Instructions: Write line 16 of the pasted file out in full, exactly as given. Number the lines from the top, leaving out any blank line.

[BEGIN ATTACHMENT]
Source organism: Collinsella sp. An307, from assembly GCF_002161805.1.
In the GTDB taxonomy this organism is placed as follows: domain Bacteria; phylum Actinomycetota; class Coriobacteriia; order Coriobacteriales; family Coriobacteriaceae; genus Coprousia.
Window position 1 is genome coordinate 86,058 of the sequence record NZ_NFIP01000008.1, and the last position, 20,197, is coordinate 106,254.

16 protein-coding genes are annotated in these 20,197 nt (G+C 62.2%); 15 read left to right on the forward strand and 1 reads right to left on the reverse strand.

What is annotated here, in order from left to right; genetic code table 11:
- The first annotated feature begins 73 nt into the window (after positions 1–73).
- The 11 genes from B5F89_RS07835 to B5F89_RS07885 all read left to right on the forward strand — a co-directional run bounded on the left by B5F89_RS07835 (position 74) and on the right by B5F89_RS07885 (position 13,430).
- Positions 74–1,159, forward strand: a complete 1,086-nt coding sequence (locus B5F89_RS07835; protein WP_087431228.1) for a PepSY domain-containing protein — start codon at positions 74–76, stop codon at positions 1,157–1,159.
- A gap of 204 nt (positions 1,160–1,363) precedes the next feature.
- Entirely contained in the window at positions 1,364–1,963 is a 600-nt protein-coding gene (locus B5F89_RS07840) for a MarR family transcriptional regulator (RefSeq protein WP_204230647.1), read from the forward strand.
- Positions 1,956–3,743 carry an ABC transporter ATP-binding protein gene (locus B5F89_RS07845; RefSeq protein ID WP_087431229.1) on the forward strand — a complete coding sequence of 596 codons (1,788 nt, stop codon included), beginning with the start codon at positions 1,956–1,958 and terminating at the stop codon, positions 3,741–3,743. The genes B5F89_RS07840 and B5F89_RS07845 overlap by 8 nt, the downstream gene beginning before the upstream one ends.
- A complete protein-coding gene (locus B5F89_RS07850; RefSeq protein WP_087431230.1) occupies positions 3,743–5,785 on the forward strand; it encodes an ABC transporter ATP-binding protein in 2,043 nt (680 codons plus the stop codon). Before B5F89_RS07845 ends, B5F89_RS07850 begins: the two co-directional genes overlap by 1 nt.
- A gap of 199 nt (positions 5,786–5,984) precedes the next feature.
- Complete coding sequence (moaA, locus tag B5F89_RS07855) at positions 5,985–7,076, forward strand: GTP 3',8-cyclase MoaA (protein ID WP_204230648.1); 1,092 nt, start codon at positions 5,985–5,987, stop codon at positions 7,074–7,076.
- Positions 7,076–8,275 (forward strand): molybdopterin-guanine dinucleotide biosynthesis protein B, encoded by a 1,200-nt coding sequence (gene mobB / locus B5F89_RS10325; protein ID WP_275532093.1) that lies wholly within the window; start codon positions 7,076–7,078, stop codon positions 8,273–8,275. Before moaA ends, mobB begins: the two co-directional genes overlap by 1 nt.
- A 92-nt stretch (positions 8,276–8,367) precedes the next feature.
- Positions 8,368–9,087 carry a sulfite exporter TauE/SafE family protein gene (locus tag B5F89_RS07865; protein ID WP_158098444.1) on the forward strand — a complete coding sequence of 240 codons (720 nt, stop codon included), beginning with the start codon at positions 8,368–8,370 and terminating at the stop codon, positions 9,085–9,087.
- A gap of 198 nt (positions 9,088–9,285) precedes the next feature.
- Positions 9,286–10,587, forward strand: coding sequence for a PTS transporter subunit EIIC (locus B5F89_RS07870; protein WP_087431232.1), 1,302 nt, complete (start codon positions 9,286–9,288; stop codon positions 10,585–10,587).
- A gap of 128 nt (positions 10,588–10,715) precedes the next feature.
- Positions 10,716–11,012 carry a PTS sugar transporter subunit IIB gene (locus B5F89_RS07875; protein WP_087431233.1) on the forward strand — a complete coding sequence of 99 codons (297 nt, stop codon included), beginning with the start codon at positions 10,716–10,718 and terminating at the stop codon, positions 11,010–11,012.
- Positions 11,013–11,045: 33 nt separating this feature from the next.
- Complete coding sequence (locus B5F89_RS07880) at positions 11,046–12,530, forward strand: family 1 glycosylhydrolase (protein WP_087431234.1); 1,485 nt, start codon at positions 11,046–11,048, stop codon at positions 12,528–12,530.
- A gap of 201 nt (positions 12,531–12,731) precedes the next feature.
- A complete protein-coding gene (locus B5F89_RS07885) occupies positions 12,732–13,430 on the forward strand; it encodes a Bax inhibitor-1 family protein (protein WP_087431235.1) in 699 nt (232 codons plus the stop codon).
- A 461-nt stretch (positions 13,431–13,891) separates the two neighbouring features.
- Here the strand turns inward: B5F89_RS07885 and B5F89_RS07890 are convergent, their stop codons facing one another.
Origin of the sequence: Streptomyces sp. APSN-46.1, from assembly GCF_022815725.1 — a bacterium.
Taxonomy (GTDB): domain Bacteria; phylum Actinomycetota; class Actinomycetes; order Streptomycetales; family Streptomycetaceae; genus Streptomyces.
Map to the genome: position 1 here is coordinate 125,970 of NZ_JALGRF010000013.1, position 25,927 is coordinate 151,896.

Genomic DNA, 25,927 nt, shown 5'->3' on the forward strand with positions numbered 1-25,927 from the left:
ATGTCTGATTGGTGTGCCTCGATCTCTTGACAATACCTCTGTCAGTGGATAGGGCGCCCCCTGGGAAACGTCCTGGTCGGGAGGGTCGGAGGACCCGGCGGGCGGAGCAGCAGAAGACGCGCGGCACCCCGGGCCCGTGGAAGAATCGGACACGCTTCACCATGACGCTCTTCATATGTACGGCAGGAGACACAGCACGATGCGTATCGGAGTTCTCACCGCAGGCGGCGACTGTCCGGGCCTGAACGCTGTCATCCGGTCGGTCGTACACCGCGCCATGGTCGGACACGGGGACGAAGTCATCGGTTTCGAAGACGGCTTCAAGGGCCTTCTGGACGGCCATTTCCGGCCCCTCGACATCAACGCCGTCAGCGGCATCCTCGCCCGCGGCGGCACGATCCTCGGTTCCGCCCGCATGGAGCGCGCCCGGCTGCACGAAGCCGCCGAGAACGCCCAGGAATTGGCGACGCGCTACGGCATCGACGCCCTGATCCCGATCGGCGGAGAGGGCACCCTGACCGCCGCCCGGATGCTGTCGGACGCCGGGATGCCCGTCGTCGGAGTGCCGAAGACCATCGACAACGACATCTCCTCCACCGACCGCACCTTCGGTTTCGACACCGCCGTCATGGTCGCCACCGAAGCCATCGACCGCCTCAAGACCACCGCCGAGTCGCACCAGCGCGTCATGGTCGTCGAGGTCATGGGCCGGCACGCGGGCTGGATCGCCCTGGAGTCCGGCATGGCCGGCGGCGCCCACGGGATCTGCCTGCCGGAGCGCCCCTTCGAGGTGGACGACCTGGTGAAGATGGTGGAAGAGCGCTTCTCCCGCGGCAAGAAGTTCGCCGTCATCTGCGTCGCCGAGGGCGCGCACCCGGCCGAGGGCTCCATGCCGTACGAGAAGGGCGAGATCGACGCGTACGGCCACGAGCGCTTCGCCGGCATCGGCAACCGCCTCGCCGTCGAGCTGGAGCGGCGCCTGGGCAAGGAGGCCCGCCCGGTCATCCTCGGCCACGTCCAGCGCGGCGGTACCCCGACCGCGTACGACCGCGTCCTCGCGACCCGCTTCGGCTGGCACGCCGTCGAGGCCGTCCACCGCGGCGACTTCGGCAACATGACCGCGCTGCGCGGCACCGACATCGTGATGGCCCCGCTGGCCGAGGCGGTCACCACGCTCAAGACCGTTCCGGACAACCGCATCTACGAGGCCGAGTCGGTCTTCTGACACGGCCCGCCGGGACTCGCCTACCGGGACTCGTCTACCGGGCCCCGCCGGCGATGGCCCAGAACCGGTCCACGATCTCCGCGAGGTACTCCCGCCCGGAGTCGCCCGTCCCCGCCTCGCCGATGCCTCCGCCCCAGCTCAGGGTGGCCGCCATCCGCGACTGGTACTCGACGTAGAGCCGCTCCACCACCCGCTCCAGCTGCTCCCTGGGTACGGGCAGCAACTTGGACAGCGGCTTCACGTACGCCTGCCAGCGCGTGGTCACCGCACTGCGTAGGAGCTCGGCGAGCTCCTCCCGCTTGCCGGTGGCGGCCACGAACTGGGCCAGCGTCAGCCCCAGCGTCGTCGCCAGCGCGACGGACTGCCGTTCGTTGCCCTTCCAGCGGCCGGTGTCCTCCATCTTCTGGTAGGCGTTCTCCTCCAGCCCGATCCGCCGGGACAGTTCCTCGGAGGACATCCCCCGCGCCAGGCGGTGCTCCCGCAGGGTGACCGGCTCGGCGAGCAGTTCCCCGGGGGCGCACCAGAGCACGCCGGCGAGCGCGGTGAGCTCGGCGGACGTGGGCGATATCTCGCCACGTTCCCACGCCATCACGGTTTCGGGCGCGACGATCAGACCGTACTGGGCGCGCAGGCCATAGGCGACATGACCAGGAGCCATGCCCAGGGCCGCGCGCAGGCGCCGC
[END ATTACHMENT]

- A 92-nt stretch (positions 8,276–8,367) precedes the next feature.